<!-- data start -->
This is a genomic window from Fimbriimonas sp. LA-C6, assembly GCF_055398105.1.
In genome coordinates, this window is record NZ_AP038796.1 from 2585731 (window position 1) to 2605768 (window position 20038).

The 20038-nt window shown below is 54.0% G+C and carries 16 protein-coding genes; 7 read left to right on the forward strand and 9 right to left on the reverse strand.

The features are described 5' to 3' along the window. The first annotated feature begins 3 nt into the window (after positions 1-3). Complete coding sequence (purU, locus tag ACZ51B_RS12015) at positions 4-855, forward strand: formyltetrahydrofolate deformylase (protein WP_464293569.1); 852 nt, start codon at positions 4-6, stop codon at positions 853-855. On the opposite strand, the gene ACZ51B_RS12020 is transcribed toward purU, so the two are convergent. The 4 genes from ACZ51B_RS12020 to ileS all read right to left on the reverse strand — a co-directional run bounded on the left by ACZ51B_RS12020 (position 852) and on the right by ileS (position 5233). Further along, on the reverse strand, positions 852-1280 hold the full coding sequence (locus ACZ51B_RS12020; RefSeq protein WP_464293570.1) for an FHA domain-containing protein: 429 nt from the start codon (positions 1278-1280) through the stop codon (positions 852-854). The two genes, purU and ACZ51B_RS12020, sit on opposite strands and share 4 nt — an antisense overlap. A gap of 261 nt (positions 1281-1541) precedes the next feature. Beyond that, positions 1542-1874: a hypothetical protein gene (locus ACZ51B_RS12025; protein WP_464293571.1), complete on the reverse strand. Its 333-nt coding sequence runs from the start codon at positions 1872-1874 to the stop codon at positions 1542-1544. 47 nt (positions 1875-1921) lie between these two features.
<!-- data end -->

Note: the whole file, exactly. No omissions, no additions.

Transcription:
This is a genomic window from Fimbriimonas sp. LA-C6, assembly GCF_055398105.1.
In genome coordinates, this window is record NZ_AP038796.1 from 2585731 (window position 1) to 2605768 (window position 20038).

The 20038-nt window shown below is 54.0% G+C and carries 16 protein-coding genes; 7 read left to right on the forward strand and 9 right to left on the reverse strand.

The features are described 5' to 3' along the window. The first annotated feature begins 3 nt into the window (after positions 1-3). Complete coding sequence (purU, locus tag ACZ51B_RS12015) at positions 4-855, forward strand: formyltetrahydrofolate deformylase (protein WP_464293569.1); 852 nt, start codon at positions 4-6, stop codon at positions 853-855. On the opposite strand, the gene ACZ51B_RS12020 is transcribed toward purU, so the two are convergent. The 4 genes from ACZ51B_RS12020 to ileS all read right to left on the reverse strand — a co-directional run bounded on the left by ACZ51B_RS12020 (position 852) and on the right by ileS (position 5233). Further along, on the reverse strand, positions 852-1280 hold the full coding sequence (locus ACZ51B_RS12020; RefSeq protein WP_464293570.1) for an FHA domain-containing protein: 429 nt from the start codon (positions 1278-1280) through the stop codon (positions 852-854). The two genes, purU and ACZ51B_RS12020, sit on opposite strands and share 4 nt — an antisense overlap. A gap of 261 nt (positions 1281-1541) precedes the next feature. Beyond that, positions 1542-1874: a hypothetical protein gene (locus ACZ51B_RS12025; protein WP_464293571.1), complete on the reverse strand. Its 333-nt coding sequence runs from the start codon at positions 1872-1874 to the stop codon at positions 1542-1544. 47 nt (positions 1875-1921) lie between these two features.